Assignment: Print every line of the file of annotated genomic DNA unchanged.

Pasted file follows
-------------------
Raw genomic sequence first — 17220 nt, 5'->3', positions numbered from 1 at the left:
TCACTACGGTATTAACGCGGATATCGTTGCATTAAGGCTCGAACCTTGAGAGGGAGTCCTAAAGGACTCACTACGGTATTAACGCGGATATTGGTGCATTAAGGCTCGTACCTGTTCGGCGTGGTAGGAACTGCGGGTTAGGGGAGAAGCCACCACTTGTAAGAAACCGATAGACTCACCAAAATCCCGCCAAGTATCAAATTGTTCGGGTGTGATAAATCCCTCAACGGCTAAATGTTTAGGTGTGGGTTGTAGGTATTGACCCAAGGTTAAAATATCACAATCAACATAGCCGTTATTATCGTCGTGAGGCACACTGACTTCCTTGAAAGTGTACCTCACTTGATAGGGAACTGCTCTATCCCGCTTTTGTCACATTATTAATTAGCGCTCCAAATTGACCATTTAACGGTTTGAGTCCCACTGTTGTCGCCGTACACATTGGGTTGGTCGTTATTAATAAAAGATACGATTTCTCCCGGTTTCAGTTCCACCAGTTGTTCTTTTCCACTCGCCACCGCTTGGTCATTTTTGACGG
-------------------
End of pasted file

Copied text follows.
Raw genomic sequence first — 17220 nt, 5'->3', positions numbered from 1 at the left:
TCACTACGGTATTAACGCGGATATCGTTGCATTAAGGCTCGAACCTTGAGAGGGAGTCCTAAAGGACTCACTACGGTATTAACGCGGATATTGGTGCATTAAGGCTCGTACCTGTTCGGCGTGGTAGGAACTGCGGGTTAGGGGAGAAGCCACCACTTGTAAGAAACCGATAGACTCACCAAAATCCCGCCAAGTATCAAATTGTTCGGGTGTGATAAATCCCTCAACGGCTAAATGTTTAGGTGTGGGTTGTAGGTATTGACCCAAGGTTAAAATATCACAATCAACATAGCCGTTATTATCGTCGTGAGGCACACTGACTTCCTTGAAAGTGTACCTCACTTGATAGGGAACTGCTCTATCCCGCTTTTGTCACATTATTAATTAGCGCTCCAAATTGACCATTTAACGGTTTGAGTCCCACTGTTGTCGCCGTACACATTGGGTTGGTCGTTATTAATAAAAGATACGATTTCTCCCGGTTTCAGTTCCACCAGTTGTTCTTTTCCACTCGCCACCGCTTGGTCATTTTTGACGG